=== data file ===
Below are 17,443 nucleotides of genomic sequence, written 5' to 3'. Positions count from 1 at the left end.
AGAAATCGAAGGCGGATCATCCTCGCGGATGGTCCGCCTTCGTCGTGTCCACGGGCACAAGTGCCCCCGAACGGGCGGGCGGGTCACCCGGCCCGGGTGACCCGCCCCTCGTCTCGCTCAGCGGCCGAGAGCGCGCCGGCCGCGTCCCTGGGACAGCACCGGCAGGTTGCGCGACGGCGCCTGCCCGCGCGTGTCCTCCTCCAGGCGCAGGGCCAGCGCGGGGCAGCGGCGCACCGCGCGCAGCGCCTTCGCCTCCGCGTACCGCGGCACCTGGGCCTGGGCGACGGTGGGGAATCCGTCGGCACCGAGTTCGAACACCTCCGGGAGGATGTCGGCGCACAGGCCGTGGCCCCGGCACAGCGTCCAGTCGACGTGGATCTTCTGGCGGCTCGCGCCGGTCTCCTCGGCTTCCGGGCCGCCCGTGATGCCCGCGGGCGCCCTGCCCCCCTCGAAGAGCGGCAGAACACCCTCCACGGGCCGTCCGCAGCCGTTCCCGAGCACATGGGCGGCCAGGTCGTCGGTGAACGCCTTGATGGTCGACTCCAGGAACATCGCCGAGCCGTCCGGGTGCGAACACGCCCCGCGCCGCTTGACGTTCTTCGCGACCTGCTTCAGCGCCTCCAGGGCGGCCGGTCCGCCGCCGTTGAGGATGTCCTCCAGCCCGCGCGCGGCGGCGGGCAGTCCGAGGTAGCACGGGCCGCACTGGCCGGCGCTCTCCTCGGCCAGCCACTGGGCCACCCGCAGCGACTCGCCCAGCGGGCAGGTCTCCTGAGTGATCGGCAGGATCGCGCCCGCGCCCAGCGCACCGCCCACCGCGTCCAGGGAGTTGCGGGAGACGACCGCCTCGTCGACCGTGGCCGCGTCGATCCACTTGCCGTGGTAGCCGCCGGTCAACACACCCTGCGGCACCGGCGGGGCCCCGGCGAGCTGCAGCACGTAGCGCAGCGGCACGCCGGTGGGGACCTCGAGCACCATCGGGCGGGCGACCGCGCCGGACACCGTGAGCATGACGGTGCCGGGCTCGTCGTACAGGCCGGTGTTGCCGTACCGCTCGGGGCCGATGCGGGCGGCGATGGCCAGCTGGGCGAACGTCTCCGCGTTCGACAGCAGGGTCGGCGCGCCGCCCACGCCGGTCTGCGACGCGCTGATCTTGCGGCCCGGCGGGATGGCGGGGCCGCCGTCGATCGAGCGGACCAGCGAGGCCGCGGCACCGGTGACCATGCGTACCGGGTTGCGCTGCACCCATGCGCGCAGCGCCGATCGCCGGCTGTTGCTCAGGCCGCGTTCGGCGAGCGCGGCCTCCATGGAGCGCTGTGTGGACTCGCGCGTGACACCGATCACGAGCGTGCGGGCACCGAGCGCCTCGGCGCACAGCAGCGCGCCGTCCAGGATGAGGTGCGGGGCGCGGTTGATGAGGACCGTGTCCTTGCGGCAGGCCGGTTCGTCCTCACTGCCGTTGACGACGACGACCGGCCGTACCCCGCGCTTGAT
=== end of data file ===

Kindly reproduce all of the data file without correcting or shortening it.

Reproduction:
Below are 17,443 nucleotides of genomic sequence, written 5' to 3'. Positions count from 1 at the left end.
AGAAATCGAAGGCGGATCATCCTCGCGGATGGTCCGCCTTCGTCGTGTCCACGGGCACAAGTGCCCCCGAACGGGCGGGCGGGTCACCCGGCCCGGGTGACCCGCCCCTCGTCTCGCTCAGCGGCCGAGAGCGCGCCGGCCGCGTCCCTGGGACAGCACCGGCAGGTTGCGCGACGGCGCCTGCCCGCGCGTGTCCTCCTCCAGGCGCAGGGCCAGCGCGGGGCAGCGGCGCACCGCGCGCAGCGCCTTCGCCTCCGCGTACCGCGGCACCTGGGCCTGGGCGACGGTGGGGAATCCGTCGGCACCGAGTTCGAACACCTCCGGGAGGATGTCGGCGCACAGGCCGTGGCCCCGGCACAGCGTCCAGTCGACGTGGATCTTCTGGCGGCTCGCGCCGGTCTCCTCGGCTTCCGGGCCGCCCGTGATGCCCGCGGGCGCCCTGCCCCCCTCGAAGAGCGGCAGAACACCCTCCACGGGCCGTCCGCAGCCGTTCCCGAGCACATGGGCGGCCAGGTCGTCGGTGAACGCCTTGATGGTCGACTCCAGGAACATCGCCGAGCCGTCCGGGTGCGAACACGCCCCGCGCCGCTTGACGTTCTTCGCGACCTGCTTCAGCGCCTCCAGGGCGGCCGGTCCGCCGCCGTTGAGGATGTCCTCCAGCCCGCGCGCGGCGGCGGGCAGTCCGAGGTAGCACGGGCCGCACTGGCCGGCGCTCTCCTCGGCCAGCCACTGGGCCACCCGCAGCGACTCGCCCAGCGGGCAGGTCTCCTGAGTGATCGGCAGGATCGCGCCCGCGCCCAGCGCACCGCCCACCGCGTCCAGGGAGTTGCGGGAGACGACCGCCTCGTCGACCGTGGCCGCGTCGATCCACTTGCCGTGGTAGCCGCCGGTCAACACACCCTGCGGCACCGGCGGGGCCCCGGCGAGCTGCAGCACGTAGCGCAGCGGCACGCCGGTGGGGACCTCGAGCACCATCGGGCGGGCGACCGCGCCGGACACCGTGAGCATGACGGTGCCGGGCTCGTCGTACAGGCCGGTGTTGCCGTACCGCTCGGGGCCGATGCGGGCGGCGATGGCCAGCTGGGCGAACGTCTCCGCGTTCGACAGCAGGGTCGGCGCGCCGCCCACGCCGGTCTGCGACGCGCTGATCTTGCGGCCCGGCGGGATGGCGGGGCCGCCGTCGATCGAGCGGACCAGCGAGGCCGCGGCACCGGTGACCATGCGTACCGGGTTGCGCTGCACCCATGCGCGCAGCGCCGATCGCCGGCTGTTGCTCAGGCCGCGTTCGGCGAGCGCGGCCTCCATGGAGCGCTGTGTGGACTCGCGCGTGACACCGATCACGAGCGTGCGGGCACCGAGCGCCTCGGCGCACAGCAGCGCGCCGTCCAGGATGAGGTGCGGGGCGCGGTTGATGAGGACCGTGTCCTTGCGGCAGGCCGGTTCGTCCTCACTGCCGTTGACGACGACGACCGGCCGTACCCCGCGCTTGAT